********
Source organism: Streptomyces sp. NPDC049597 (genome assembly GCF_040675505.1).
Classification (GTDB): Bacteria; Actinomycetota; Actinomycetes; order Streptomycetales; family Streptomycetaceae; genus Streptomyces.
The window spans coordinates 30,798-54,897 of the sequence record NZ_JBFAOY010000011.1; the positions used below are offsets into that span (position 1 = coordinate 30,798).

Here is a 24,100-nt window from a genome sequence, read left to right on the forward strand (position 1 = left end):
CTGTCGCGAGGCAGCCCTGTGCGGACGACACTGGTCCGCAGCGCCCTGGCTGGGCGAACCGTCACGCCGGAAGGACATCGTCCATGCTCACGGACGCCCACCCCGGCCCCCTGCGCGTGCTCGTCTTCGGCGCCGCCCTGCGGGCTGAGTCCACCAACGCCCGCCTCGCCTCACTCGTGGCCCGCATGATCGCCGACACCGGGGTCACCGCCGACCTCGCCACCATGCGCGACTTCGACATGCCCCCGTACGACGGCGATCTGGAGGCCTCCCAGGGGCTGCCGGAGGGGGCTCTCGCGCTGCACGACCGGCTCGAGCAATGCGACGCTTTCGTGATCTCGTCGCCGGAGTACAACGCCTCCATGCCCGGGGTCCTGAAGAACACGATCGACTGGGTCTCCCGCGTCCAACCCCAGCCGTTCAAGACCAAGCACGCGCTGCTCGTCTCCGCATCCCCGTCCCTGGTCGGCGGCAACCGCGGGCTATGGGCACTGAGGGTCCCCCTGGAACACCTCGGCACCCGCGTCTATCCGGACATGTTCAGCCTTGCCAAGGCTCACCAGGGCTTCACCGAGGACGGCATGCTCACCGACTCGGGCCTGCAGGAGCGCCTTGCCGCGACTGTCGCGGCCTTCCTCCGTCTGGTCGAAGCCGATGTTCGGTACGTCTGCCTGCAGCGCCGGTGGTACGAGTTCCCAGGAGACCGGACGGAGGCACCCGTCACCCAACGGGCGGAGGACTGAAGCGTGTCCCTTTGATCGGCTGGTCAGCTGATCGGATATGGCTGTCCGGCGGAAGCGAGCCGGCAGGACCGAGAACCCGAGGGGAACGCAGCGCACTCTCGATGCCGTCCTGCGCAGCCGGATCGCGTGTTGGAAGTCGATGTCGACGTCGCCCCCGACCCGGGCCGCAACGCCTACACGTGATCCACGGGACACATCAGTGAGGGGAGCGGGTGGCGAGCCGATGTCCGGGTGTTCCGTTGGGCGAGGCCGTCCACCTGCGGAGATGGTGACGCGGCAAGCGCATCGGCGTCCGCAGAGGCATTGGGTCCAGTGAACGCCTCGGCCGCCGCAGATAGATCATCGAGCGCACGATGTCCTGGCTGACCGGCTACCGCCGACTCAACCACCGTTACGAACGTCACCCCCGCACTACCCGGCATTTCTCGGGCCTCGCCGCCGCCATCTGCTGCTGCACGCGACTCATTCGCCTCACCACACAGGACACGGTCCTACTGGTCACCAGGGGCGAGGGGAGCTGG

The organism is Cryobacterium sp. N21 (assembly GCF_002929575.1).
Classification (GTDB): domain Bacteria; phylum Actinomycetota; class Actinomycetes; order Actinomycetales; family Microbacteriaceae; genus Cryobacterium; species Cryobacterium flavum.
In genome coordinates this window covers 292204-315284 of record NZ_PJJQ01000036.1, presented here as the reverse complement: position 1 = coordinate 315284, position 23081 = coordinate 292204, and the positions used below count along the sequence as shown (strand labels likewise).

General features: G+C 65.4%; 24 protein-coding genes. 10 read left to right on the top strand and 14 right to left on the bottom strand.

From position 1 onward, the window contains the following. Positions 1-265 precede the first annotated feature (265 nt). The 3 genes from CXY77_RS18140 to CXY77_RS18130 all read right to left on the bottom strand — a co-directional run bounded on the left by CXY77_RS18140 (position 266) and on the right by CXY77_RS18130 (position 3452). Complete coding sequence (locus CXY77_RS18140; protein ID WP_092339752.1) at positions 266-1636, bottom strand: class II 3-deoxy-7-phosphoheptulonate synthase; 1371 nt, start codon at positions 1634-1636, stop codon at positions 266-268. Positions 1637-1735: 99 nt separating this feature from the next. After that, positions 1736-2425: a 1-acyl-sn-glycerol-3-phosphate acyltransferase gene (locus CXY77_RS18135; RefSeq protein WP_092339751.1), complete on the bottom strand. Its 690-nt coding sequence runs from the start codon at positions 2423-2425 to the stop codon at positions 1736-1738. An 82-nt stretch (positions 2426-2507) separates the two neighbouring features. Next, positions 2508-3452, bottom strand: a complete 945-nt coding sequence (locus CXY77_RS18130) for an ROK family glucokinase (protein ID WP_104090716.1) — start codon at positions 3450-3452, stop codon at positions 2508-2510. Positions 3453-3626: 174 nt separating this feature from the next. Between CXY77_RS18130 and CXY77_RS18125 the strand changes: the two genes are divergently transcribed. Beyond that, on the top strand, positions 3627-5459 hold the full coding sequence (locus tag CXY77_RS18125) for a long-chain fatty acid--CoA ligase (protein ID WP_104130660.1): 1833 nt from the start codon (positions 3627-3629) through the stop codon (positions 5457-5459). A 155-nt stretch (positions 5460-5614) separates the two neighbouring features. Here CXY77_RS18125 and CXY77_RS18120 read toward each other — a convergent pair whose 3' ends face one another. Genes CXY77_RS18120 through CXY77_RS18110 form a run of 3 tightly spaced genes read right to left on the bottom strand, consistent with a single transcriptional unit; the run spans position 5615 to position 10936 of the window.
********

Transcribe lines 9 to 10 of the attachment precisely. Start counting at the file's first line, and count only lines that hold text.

General features: G+C 65.4%; 24 protein-coding genes. 10 read left to right on the top strand and 14 right to left on the bottom strand.

From position 1 onward, the window contains the following. Positions 1-265 precede the first annotated feature (265 nt). The 3 genes from CXY77_RS18140 to CXY77_RS18130 all read right to left on the bottom strand — a co-directional run bounded on the left by CXY77_RS18140 (position 266) and on the right by CXY77_RS18130 (position 3452). Complete coding sequence (locus CXY77_RS18140; protein ID WP_092339752.1) at positions 266-1636, bottom strand: class II 3-deoxy-7-phosphoheptulonate synthase; 1371 nt, start codon at positions 1634-1636, stop codon at positions 266-268. Positions 1637-1735: 99 nt separating this feature from the next. After that, positions 1736-2425: a 1-acyl-sn-glycerol-3-phosphate acyltransferase gene (locus CXY77_RS18135; RefSeq protein WP_092339751.1), complete on the bottom strand. Its 690-nt coding sequence runs from the start codon at positions 2423-2425 to the stop codon at positions 1736-1738. An 82-nt stretch (positions 2426-2507) separates the two neighbouring features. Next, positions 2508-3452, bottom strand: a complete 945-nt coding sequence (locus CXY77_RS18130) for an ROK family glucokinase (protein ID WP_104090716.1) — start codon at positions 3450-3452, stop codon at positions 2508-2510. Positions 3453-3626: 174 nt separating this feature from the next. Between CXY77_RS18130 and CXY77_RS18125 the strand changes: the two genes are divergently transcribed. Beyond that, on the top strand, positions 3627-5459 hold the full coding sequence (locus tag CXY77_RS18125) for a long-chain fatty acid--CoA ligase (protein ID WP_104130660.1): 1833 nt from the start codon (positions 3627-3629) through the stop codon (positions 5457-5459). A 155-nt stretch (positions 5460-5614) separates the two neighbouring features. Here CXY77_RS18125 and CXY77_RS18120 read toward each other — a convergent pair whose 3' ends face one another. Genes CXY77_RS18120 through CXY77_RS18110 form a run of 3 tightly spaced genes read right to left on the bottom strand, consistent with a single transcriptional unit; the run spans position 5615 to position 10936 of the window.